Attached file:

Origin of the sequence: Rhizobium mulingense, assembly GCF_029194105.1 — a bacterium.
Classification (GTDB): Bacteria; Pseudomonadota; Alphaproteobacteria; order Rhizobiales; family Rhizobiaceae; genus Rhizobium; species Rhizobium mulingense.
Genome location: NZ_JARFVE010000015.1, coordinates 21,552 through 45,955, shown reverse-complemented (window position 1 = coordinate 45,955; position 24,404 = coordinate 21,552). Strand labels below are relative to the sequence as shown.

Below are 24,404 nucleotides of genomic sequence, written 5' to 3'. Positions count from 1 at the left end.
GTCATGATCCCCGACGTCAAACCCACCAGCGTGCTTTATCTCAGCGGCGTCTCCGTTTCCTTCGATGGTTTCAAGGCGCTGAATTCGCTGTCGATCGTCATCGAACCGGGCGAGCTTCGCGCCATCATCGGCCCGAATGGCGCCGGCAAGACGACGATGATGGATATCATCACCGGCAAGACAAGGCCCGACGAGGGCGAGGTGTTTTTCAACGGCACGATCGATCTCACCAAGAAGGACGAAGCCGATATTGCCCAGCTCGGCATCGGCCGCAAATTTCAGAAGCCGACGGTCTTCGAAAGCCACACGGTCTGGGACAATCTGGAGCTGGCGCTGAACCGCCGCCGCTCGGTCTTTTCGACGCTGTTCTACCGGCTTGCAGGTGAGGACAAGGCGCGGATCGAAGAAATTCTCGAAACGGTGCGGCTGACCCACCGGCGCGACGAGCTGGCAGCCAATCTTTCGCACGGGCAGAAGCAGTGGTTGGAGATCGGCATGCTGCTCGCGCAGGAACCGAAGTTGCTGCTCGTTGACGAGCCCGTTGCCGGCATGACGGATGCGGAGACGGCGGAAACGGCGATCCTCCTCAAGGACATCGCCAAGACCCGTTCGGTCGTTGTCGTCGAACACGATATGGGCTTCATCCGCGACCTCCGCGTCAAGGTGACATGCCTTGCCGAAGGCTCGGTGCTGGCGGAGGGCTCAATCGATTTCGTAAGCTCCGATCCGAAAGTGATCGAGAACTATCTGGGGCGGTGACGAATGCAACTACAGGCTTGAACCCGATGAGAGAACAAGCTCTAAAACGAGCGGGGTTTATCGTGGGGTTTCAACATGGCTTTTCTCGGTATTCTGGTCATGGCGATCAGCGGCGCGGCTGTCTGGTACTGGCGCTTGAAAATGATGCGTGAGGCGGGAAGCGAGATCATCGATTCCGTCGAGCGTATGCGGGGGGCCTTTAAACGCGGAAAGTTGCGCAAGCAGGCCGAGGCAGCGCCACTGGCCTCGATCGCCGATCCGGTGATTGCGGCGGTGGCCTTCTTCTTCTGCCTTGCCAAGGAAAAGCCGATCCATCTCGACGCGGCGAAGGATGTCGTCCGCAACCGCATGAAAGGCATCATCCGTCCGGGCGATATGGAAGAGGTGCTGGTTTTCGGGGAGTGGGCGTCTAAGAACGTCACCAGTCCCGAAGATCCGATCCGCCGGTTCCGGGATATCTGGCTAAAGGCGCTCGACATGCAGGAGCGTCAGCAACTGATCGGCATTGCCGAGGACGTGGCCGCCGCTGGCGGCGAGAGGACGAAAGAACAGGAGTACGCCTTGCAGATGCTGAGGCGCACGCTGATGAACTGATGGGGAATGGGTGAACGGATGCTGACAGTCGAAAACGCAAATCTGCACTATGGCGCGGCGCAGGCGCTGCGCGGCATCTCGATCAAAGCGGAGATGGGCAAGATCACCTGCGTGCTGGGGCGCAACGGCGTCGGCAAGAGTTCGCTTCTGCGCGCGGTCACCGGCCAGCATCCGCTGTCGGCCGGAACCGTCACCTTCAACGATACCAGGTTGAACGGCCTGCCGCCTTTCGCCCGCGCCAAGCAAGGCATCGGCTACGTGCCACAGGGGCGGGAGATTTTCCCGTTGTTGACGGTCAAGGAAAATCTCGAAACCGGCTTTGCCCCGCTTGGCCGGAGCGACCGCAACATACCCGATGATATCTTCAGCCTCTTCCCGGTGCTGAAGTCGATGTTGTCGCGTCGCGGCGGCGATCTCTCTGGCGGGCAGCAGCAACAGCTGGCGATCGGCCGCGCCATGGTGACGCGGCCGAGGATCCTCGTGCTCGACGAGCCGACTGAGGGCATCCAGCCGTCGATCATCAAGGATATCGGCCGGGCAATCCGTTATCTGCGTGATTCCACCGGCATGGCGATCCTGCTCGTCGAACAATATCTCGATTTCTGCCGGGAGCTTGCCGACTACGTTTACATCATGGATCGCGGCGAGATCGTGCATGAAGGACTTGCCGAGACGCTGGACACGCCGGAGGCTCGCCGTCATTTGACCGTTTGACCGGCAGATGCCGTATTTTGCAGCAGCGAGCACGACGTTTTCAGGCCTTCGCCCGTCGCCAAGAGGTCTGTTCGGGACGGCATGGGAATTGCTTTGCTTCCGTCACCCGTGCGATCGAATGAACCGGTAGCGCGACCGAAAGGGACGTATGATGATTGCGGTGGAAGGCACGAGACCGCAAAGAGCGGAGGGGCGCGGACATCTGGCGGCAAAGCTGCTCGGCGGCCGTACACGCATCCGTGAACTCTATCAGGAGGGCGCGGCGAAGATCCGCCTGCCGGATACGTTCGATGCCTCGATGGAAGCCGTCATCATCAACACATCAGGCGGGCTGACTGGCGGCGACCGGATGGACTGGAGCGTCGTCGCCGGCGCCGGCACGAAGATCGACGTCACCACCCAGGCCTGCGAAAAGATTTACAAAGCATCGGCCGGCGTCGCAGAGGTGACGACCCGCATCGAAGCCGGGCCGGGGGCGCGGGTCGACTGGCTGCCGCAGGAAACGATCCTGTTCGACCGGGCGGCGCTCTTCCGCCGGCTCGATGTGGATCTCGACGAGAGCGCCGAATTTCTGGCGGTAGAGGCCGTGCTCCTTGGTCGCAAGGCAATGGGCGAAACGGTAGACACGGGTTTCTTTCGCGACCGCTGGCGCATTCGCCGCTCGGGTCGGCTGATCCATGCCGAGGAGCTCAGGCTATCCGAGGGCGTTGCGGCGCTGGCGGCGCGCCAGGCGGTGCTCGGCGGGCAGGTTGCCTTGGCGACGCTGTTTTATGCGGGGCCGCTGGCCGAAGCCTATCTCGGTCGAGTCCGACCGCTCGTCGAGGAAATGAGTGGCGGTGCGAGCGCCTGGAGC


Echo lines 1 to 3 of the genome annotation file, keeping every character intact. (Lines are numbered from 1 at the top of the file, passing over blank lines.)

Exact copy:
Origin of the sequence: Rhizobium mulingense, assembly GCF_029194105.1 — a bacterium.
Classification (GTDB): Bacteria; Pseudomonadota; Alphaproteobacteria; order Rhizobiales; family Rhizobiaceae; genus Rhizobium; species Rhizobium mulingense.
Genome location: NZ_JARFVE010000015.1, coordinates 21,552 through 45,955, shown reverse-complemented (window position 1 = coordinate 45,955; position 24,404 = coordinate 21,552). Strand labels below are relative to the sequence as shown.